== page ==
• Example 15 Influence of N-hydroxysuccinimide Combined with an Organic Solvent on the Velocity of the Reaction Between F-Thyroxine and Anti-Thyroxine and on Non-Specific Binding of BSA
  • [0188]
    The present example shows the influence of N-hydroxysuccinimide on the antibody reaction velocity between F-thyroxine and anti-thyroxine in the presence of the non-specific binding substance BSA and on the non-binding specific binding between F-thyroxine and BSA (FIG. 13) when the reaction was performed in a PBS buffer containing an additional 4.75% 2-propanol and unspecific binding of fluorophore and BSA (FIG. 13). The buffer and stock solutions described in Example 1 and the measurement methodology described in Example 2 were used.
  • Experimental Conditions:
  • [0000]
    • Fluorescein-Thyroxine, 1.5 nM
    • Anti-Thyroxine (1:300)
    • PBS with 4.75% 2-propanol
    • BSA 0.1 μM
    • N-Hydroxysuccinimide in different concentrations
  • [0194]
    The ΔP diagram shows the difference of the P value of the free fluorescence labelled compound and its P value during the reaction, where ΔP=P−Pt=0. This shows the increase of the P value due only to the binding of analyte and antibody. It was observed that the non-specific binding due to the presence of BSA was slightly reduced by the addition of the additive. It was also observed that the rate of the reaction was substantially slowed by the addition of increasing concentrations of N-hydroxysuccinimide.
  • Example 16 Influence of Sodium Chloride Combined with an Organic Solvent on the Velocity of the Reaction Between F-Thyroxine and Anti-Thyroxine and on Non-Specific Binding of BSA
  • [0195]
    The present example shows the influence of sodium chloride on the antibody reaction velocity between F-thyroxine and anti-thyroxine in the presence of the non-specific binding substance BSA and on the non-specific binding between F-thyroxine and BSA (FIG. 14) when the reaction was performed in a PBS buffer containing an additional 4.75% 2-propanol. The buffer and stock solutions described in Example 1 and the measurement methodology described in Example 2 were used.
  • Experimental Conditions:
  • [0000]
    • Fluorescein-Thyroxine, 1.5 nM
    • Anti-Thyroxine (1:300)
    • PBS with 4.75% 2-propanol
    • BSA 0.1 μM
    • Sodium Chloride in different concentrations
  • [0201]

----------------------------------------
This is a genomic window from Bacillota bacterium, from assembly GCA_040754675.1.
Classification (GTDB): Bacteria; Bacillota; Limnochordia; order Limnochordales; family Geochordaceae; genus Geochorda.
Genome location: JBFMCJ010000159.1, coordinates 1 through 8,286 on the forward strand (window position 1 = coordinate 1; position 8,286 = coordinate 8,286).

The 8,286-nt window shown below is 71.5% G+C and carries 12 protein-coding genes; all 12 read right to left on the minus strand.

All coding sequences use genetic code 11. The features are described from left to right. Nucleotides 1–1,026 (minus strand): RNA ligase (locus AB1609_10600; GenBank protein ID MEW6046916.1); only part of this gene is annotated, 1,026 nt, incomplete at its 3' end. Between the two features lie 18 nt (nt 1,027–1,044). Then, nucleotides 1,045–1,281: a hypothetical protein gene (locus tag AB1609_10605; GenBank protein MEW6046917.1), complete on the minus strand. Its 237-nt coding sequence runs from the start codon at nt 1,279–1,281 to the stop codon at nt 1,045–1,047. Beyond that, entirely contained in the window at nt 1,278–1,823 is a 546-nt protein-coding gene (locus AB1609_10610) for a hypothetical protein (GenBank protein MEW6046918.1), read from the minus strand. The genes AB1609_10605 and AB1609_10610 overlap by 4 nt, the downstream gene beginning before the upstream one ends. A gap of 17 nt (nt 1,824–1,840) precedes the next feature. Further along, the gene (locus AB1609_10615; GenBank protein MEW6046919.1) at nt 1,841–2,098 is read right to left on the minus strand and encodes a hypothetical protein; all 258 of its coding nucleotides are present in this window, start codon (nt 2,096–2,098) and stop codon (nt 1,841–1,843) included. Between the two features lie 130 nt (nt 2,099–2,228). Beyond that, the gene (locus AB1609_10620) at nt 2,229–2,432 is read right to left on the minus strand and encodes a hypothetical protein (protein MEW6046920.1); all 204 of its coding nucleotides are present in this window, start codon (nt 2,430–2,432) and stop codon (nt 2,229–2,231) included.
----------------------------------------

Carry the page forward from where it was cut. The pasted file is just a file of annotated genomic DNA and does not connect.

It was observed that the non-specific binding due to the presence of BSA was reduced by the addition of the additive. However, it was also observed that the rate of the reaction was not substantially slowed by the addition of increasing concentrations of sodium chloride thereby making the antibody reaction more difficult to study in the presence of sodium chloride relative to in the presence of other salt agents.
  • Example 17 Effects of Sodium Benzoate Combined with an Organic Solvent on the Velocity of the Reaction Between Rhodamine-Thyroxine and Anti-Thyroxine and on Non-Specific Binding of Serum Components
  • [0202]
    The present example shows the effects in a Rhodamine-Thyroxine/Anti Thyroxine system of different amounts of sodium benzoate in serum and at a higher concentration of alcohol (FIG. 15). The serum was diluted 1:500 in PBS/10% 2-propanol The buffer and stock solutions, as well as the measurement methodology described in Example 5 were used.
  • Experimental Conditions:
  • [0000]
    • Rox-Thyroxine, 1.5 nM
    • Anti-Thyroxine (1:300)
    • PBS with 10% 2-propanol
    • Serum 1:500
    • Sodium benzoate in different concentrations
  • [0208]
    It was observed that the non-specific binding due to the presence of serum components was substantially reduced by the addition of this combination of additives. It was also observed that the rate of the reaction was substantially slowed by the addition of increasing concentrations of sodium benzoate.
  • Example 18 Standard Curve Constructed by Monitoring for a Change in the Initial Rate of Polarization as a Function of Different Known Quantities of the Analyte Thyroxine
  • [0209]
    The present example is directed to an experiment, such as in Example 17, performed in serum, and shows that the antibody reaction between Rox-thyroxine and anti-thyroxine can be performed in the presence of additive (FIG. 16). In particular, FIG. 16 shows a calibration curve, measured in the following conditions:
    • 1500 μl Serum diluted 1:500 with (PBS buffer containing 10% 2-propanol and 0.7 M sodium benzoate)
    • 1.5 nM Rox-Thyroxine and 20 μl anti-Thyroxine (1:300 dilution)
      The x-axis of the graph in FIG. 16 is the concentration (nM) of analyte thyroxine in the cuvette. From the standard curve, it is possible to measure unknown quantities of the analyte.
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Classifications
U.S. Classification435/7.92, 436/501
International ClassificationG01N33/53, G01N33/566
Cooperative ClassificationG01N33/5306, G01N33/54393
European ClassificationG01N33/543M, G01N33/53D